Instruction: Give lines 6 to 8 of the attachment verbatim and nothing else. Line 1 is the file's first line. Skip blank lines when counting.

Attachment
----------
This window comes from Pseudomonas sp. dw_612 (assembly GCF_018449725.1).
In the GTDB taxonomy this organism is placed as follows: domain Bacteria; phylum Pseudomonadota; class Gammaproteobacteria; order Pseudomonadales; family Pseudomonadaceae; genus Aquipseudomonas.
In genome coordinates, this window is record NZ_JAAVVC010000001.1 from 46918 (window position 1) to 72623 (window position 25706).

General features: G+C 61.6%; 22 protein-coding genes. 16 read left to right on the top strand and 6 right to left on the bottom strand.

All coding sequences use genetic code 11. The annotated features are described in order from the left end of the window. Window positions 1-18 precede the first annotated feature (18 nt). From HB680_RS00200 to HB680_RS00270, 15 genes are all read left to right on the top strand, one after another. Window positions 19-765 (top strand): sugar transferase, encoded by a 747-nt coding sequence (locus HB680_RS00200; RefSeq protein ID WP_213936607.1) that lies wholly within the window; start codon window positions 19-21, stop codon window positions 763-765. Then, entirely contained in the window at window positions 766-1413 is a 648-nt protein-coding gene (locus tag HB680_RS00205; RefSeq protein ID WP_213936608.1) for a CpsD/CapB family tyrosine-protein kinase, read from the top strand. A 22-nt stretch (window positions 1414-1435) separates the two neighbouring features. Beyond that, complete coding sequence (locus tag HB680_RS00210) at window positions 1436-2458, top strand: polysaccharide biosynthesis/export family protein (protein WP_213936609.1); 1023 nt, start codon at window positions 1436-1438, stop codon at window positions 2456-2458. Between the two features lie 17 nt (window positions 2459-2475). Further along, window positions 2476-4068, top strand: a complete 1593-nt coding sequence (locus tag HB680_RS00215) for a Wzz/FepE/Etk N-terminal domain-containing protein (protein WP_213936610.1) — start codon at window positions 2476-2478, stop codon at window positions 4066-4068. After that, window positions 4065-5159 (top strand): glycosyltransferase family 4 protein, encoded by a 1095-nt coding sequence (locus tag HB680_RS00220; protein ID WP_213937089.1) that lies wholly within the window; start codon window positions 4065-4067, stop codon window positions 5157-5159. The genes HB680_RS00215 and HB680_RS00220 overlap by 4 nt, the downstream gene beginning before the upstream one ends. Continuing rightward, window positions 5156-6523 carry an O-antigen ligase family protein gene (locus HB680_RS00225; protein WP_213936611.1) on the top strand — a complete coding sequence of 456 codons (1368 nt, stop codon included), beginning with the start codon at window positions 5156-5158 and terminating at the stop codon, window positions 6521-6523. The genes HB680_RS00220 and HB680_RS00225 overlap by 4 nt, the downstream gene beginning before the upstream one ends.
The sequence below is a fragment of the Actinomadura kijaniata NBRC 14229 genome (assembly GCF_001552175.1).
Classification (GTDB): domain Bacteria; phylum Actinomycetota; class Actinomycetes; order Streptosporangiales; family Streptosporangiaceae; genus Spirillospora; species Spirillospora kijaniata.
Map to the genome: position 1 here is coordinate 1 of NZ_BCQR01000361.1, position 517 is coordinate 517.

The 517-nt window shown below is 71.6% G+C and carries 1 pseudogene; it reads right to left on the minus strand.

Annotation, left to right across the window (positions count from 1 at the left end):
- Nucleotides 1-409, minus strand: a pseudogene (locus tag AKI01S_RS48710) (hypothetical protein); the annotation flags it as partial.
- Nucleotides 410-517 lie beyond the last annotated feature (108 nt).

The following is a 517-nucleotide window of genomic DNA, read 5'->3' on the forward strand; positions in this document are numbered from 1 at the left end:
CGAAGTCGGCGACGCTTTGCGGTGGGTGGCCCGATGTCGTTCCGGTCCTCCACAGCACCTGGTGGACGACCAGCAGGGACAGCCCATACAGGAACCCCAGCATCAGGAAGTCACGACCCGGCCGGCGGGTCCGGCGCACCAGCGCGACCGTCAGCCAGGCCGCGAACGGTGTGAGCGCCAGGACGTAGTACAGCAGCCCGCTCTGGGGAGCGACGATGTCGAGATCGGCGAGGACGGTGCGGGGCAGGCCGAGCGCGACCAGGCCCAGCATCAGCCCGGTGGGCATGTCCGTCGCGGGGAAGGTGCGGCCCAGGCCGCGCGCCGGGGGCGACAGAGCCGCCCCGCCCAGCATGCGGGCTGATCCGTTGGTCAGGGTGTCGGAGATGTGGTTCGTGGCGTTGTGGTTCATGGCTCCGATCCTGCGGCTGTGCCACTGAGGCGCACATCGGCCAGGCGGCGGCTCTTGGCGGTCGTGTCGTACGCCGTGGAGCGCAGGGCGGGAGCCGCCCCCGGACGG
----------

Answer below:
The sequence below is a fragment of the Actinomadura kijaniata NBRC 14229 genome (assembly GCF_001552175.1).
Classification (GTDB): domain Bacteria; phylum Actinomycetota; class Actinomycetes; order Streptosporangiales; family Streptosporangiaceae; genus Spirillospora; species Spirillospora kijaniata.
Map to the genome: position 1 here is coordinate 1 of NZ_BCQR01000361.1, position 517 is coordinate 517.